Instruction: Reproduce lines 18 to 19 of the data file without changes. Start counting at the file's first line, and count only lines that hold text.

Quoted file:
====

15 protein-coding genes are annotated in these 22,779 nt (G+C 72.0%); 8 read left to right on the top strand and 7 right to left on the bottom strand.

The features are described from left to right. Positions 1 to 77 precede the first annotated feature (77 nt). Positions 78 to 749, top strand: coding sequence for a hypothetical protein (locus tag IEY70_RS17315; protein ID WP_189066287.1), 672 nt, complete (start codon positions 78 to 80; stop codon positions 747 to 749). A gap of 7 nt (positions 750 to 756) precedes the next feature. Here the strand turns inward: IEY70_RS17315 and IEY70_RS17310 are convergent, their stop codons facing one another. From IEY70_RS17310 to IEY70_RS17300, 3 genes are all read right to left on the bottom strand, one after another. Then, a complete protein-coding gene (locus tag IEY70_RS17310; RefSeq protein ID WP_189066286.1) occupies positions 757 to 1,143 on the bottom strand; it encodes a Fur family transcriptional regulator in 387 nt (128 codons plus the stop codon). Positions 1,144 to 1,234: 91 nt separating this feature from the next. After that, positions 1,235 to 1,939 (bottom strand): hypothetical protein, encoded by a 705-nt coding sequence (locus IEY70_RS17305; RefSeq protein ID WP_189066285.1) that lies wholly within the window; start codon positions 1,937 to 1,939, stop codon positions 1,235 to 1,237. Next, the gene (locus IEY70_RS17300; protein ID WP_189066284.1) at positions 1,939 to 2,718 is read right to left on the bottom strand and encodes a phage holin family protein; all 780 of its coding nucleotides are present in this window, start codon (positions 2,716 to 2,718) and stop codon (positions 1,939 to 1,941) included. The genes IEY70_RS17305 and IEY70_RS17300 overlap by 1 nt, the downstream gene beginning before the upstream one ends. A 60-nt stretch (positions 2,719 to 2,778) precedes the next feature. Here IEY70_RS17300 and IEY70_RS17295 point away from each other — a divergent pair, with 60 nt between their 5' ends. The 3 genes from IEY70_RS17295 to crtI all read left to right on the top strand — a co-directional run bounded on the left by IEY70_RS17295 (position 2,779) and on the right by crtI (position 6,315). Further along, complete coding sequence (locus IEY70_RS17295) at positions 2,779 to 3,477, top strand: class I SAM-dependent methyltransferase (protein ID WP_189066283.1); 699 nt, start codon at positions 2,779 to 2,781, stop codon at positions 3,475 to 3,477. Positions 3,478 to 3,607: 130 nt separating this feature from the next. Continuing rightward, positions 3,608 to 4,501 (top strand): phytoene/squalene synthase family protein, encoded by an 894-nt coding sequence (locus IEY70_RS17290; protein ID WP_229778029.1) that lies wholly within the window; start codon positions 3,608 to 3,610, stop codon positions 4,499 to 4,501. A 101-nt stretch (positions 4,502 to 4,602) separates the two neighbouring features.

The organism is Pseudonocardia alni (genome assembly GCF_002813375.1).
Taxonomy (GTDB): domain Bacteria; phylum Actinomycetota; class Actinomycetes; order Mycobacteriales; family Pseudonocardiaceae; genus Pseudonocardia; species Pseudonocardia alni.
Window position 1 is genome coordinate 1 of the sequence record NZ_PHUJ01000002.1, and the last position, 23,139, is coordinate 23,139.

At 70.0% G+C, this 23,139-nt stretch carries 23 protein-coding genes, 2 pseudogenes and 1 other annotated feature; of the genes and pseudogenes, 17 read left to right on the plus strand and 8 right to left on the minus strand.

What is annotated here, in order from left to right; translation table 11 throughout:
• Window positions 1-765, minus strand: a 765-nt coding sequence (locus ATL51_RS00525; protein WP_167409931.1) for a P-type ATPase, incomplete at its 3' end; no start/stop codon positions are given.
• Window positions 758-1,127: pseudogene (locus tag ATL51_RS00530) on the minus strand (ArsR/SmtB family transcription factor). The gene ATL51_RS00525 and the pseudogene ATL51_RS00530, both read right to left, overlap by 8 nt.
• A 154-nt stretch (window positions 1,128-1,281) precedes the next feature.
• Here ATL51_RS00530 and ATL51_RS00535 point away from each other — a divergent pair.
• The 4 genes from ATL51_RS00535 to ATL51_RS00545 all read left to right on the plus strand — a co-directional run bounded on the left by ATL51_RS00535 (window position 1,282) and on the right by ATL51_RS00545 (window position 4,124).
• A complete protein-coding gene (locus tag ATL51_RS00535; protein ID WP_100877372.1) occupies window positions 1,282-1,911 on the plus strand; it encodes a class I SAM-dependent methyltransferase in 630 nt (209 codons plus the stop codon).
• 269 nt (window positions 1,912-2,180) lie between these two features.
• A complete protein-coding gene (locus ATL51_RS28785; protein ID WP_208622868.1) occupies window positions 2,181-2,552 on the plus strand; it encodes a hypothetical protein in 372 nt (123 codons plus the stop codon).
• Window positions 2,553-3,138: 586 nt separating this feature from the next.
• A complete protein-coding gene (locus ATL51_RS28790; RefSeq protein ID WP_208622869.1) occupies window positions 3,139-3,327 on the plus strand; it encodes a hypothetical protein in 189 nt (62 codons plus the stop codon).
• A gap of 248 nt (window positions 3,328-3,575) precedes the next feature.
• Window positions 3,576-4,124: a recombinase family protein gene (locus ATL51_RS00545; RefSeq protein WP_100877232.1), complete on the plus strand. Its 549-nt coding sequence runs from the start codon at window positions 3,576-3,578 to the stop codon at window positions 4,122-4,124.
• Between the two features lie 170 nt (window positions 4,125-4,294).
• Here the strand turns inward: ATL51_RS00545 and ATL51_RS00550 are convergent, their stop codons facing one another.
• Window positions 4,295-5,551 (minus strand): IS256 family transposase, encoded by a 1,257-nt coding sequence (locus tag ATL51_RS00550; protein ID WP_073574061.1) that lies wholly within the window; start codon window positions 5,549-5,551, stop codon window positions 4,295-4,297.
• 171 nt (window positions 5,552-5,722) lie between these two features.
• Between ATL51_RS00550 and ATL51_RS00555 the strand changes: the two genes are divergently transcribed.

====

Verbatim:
• A gap of 248 nt (window positions 3,328-3,575) precedes the next feature.
• Window positions 3,576-4,124: a recombinase family protein gene (locus ATL51_RS00545; RefSeq protein WP_100877232.1), complete on the plus strand. Its 549-nt coding sequence runs from the start codon at window positions 3,576-3,578 to the stop codon at window positions 4,122-4,124.